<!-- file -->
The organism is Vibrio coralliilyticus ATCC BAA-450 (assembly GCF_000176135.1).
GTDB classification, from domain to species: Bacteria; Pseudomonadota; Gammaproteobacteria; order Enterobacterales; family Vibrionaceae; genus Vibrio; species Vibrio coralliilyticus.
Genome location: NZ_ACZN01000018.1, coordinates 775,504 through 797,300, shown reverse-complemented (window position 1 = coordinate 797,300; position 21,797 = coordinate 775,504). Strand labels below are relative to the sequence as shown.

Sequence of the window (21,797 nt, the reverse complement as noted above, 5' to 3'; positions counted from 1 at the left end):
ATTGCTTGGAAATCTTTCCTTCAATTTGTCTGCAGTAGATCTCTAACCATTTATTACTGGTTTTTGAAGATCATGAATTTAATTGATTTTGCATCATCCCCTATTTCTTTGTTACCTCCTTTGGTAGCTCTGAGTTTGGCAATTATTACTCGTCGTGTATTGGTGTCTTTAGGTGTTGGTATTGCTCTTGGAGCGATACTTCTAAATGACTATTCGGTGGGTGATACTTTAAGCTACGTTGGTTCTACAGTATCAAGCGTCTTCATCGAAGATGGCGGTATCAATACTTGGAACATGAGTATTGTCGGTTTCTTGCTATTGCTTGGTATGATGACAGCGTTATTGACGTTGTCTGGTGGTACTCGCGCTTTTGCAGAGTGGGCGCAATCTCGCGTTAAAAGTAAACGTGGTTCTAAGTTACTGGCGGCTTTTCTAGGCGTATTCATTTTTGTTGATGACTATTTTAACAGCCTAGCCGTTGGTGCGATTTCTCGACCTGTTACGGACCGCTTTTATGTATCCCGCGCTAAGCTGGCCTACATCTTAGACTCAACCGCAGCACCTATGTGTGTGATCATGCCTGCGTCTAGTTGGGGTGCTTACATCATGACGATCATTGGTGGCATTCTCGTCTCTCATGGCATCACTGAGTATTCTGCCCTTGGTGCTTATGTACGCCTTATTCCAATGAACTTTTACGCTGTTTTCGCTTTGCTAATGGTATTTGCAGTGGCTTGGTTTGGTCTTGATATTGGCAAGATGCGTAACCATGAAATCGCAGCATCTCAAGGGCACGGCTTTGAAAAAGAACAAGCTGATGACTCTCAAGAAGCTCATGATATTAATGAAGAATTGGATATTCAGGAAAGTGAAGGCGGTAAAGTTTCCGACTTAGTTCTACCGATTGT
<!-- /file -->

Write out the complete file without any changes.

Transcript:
The organism is Vibrio coralliilyticus ATCC BAA-450 (assembly GCF_000176135.1).
GTDB classification, from domain to species: Bacteria; Pseudomonadota; Gammaproteobacteria; order Enterobacterales; family Vibrionaceae; genus Vibrio; species Vibrio coralliilyticus.
Genome location: NZ_ACZN01000018.1, coordinates 775,504 through 797,300, shown reverse-complemented (window position 1 = coordinate 797,300; position 21,797 = coordinate 775,504). Strand labels below are relative to the sequence as shown.

Sequence of the window (21,797 nt, the reverse complement as noted above, 5' to 3'; positions counted from 1 at the left end):
ATTGCTTGGAAATCTTTCCTTCAATTTGTCTGCAGTAGATCTCTAACCATTTATTACTGGTTTTTGAAGATCATGAATTTAATTGATTTTGCATCATCCCCTATTTCTTTGTTACCTCCTTTGGTAGCTCTGAGTTTGGCAATTATTACTCGTCGTGTATTGGTGTCTTTAGGTGTTGGTATTGCTCTTGGAGCGATACTTCTAAATGACTATTCGGTGGGTGATACTTTAAGCTACGTTGGTTCTACAGTATCAAGCGTCTTCATCGAAGATGGCGGTATCAATACTTGGAACATGAGTATTGTCGGTTTCTTGCTATTGCTTGGTATGATGACAGCGTTATTGACGTTGTCTGGTGGTACTCGCGCTTTTGCAGAGTGGGCGCAATCTCGCGTTAAAAGTAAACGTGGTTCTAAGTTACTGGCGGCTTTTCTAGGCGTATTCATTTTTGTTGATGACTATTTTAACAGCCTAGCCGTTGGTGCGATTTCTCGACCTGTTACGGACCGCTTTTATGTATCCCGCGCTAAGCTGGCCTACATCTTAGACTCAACCGCAGCACCTATGTGTGTGATCATGCCTGCGTCTAGTTGGGGTGCTTACATCATGACGATCATTGGTGGCATTCTCGTCTCTCATGGCATCACTGAGTATTCTGCCCTTGGTGCTTATGTACGCCTTATTCCAATGAACTTTTACGCTGTTTTCGCTTTGCTAATGGTATTTGCAGTGGCTTGGTTTGGTCTTGATATTGGCAAGATGCGTAACCATGAAATCGCAGCATCTCAAGGGCACGGCTTTGAAAAAGAACAAGCTGATGACTCTCAAGAAGCTCATGATATTAATGAAGAATTGGATATTCAGGAAAGTGAAGGCGGTAAAGTTTCCGACTTAGTTCTACCGATTGT